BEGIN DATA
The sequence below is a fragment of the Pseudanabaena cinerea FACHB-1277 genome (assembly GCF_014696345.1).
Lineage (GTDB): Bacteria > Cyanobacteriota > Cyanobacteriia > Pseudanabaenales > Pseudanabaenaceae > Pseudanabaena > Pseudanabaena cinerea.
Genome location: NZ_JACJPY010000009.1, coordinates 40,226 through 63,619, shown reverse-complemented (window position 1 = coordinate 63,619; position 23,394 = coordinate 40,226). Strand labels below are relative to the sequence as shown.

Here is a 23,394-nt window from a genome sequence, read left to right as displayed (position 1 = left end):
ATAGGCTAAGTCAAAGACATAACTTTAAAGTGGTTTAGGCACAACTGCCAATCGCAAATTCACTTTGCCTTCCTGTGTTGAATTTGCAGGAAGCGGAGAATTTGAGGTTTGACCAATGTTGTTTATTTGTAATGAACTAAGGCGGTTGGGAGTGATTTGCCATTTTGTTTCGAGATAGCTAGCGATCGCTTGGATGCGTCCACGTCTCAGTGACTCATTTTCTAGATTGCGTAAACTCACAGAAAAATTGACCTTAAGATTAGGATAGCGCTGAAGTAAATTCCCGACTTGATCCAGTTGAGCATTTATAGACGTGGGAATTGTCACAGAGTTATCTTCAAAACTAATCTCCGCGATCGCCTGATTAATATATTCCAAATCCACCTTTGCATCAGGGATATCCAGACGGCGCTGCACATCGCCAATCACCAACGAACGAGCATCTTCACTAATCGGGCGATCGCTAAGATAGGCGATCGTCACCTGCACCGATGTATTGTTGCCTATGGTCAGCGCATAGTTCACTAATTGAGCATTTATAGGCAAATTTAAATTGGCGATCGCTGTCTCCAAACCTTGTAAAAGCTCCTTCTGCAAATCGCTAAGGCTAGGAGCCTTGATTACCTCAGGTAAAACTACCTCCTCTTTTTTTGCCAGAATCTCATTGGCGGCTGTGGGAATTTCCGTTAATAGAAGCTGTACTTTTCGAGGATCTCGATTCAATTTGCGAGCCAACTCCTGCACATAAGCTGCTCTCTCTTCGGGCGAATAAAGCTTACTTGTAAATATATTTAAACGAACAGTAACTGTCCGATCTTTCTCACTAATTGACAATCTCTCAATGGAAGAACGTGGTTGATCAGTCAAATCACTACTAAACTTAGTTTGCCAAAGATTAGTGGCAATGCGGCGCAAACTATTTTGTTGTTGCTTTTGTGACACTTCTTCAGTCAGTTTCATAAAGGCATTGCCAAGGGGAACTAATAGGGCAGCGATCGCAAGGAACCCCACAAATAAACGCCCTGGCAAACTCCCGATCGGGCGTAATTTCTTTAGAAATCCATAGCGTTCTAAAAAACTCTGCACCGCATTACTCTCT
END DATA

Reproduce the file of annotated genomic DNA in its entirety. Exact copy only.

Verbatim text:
The sequence below is a fragment of the Pseudanabaena cinerea FACHB-1277 genome (assembly GCF_014696345.1).
Lineage (GTDB): Bacteria > Cyanobacteriota > Cyanobacteriia > Pseudanabaenales > Pseudanabaenaceae > Pseudanabaena > Pseudanabaena cinerea.
Genome location: NZ_JACJPY010000009.1, coordinates 40,226 through 63,619, shown reverse-complemented (window position 1 = coordinate 63,619; position 23,394 = coordinate 40,226). Strand labels below are relative to the sequence as shown.

Here is a 23,394-nt window from a genome sequence, read left to right as displayed (position 1 = left end):
ATAGGCTAAGTCAAAGACATAACTTTAAAGTGGTTTAGGCACAACTGCCAATCGCAAATTCACTTTGCCTTCCTGTGTTGAATTTGCAGGAAGCGGAGAATTTGAGGTTTGACCAATGTTGTTTATTTGTAATGAACTAAGGCGGTTGGGAGTGATTTGCCATTTTGTTTCGAGATAGCTAGCGATCGCTTGGATGCGTCCACGTCTCAGTGACTCATTTTCTAGATTGCGTAAACTCACAGAAAAATTGACCTTAAGATTAGGATAGCGCTGAAGTAAATTCCCGACTTGATCCAGTTGAGCATTTATAGACGTGGGAATTGTCACAGAGTTATCTTCAAAACTAATCTCCGCGATCGCCTGATTAATATATTCCAAATCCACCTTTGCATCAGGGATATCCAGACGGCGCTGCACATCGCCAATCACCAACGAACGAGCATCTTCACTAATCGGGCGATCGCTAAGATAGGCGATCGTCACCTGCACCGATGTATTGTTGCCTATGGTCAGCGCATAGTTCACTAATTGAGCATTTATAGGCAAATTTAAATTGGCGATCGCTGTCTCCAAACCTTGTAAAAGCTCCTTCTGCAAATCGCTAAGGCTAGGAGCCTTGATTACCTCAGGTAAAACTACCTCCTCTTTTTTTGCCAGAATCTCATTGGCGGCTGTGGGAATTTCCGTTAATAGAAGCTGTACTTTTCGAGGATCTCGATTCAATTTGCGAGCCAACTCCTGCACATAAGCTGCTCTCTCTTCGGGCGAATAAAGCTTACTTGTAAATATATTTAAACGAACAGTAACTGTCCGATCTTTCTCACTAATTGACAATCTCTCAATGGAAGAACGTGGTTGATCAGTCAAATCACTACTAAACTTAGTTTGCCAAAGATTAGTGGCAATGCGGCGCAAACTATTTTGTTGTTGCTTTTGTGACACTTCTTCAGTCAGTTTCATAAAGGCATTGCCAAGGGGAACTAATAGGGCAGCGATCGCAAGGAACCCCACAAATAAACGCCCTGGCAAACTCCCGATCGGGCGTAATTTCTTTAGAAATCCATAGCGTTCTAAAAAACTCTGCACCGCATTACTCTCT